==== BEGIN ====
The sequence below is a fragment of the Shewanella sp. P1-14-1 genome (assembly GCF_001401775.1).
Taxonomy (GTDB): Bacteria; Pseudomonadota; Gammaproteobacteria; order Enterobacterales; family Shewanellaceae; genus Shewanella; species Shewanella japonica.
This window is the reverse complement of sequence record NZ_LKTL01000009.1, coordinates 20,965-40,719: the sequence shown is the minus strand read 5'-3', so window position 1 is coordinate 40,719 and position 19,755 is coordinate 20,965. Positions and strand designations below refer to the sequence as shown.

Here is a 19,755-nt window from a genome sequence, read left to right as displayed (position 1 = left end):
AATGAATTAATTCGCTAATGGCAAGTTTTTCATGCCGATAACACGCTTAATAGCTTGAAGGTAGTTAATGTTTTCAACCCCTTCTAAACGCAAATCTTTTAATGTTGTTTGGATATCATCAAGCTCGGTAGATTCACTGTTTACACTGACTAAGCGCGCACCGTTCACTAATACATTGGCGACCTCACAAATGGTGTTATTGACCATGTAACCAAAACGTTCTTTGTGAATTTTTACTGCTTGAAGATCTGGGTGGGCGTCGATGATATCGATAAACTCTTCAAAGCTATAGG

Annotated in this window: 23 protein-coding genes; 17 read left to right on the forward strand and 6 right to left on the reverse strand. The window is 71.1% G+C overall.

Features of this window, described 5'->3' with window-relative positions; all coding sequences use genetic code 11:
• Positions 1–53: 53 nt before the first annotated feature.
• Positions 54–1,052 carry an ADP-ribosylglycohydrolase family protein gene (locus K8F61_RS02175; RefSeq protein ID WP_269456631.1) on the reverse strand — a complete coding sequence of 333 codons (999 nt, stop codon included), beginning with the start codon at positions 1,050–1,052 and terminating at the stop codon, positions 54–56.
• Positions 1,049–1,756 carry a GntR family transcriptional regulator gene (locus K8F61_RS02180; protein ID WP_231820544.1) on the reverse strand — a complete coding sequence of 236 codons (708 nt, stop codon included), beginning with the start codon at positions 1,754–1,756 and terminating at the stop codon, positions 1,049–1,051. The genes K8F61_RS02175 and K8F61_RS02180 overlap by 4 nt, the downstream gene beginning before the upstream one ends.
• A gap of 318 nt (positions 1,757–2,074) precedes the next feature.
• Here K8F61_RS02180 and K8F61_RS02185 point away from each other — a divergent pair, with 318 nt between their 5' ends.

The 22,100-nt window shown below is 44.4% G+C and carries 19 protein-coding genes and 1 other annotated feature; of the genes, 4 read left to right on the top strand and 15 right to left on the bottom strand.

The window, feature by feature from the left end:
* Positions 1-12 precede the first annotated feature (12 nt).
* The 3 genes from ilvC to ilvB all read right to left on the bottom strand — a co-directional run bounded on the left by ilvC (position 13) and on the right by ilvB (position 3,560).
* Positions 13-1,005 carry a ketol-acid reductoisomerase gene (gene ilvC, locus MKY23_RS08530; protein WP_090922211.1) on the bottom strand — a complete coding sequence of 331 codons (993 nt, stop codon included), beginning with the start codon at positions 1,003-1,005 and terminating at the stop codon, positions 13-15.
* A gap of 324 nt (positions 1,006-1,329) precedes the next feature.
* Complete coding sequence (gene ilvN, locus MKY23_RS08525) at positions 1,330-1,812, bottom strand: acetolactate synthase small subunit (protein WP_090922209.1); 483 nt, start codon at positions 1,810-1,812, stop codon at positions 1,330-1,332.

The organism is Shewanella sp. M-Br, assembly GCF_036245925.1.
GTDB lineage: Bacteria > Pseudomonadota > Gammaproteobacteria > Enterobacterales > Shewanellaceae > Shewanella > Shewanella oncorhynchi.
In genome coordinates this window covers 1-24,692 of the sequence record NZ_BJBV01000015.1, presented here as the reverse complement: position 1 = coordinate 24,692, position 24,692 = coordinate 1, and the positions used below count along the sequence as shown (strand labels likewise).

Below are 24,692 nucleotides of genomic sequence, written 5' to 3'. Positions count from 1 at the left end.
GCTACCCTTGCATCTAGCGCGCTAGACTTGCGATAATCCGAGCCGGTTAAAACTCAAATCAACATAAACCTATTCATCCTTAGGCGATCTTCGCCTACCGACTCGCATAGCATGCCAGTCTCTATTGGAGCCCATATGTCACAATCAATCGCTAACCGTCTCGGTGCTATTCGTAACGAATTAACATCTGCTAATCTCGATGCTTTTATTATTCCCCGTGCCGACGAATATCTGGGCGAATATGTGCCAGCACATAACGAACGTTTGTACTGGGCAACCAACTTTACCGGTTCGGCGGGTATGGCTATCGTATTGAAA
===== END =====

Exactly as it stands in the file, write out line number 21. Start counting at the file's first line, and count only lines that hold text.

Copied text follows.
GTDB lineage: Bacteria > Pseudomonadota > Gammaproteobacteria > Enterobacterales > Shewanellaceae > Shewanella > Shewanella oncorhynchi.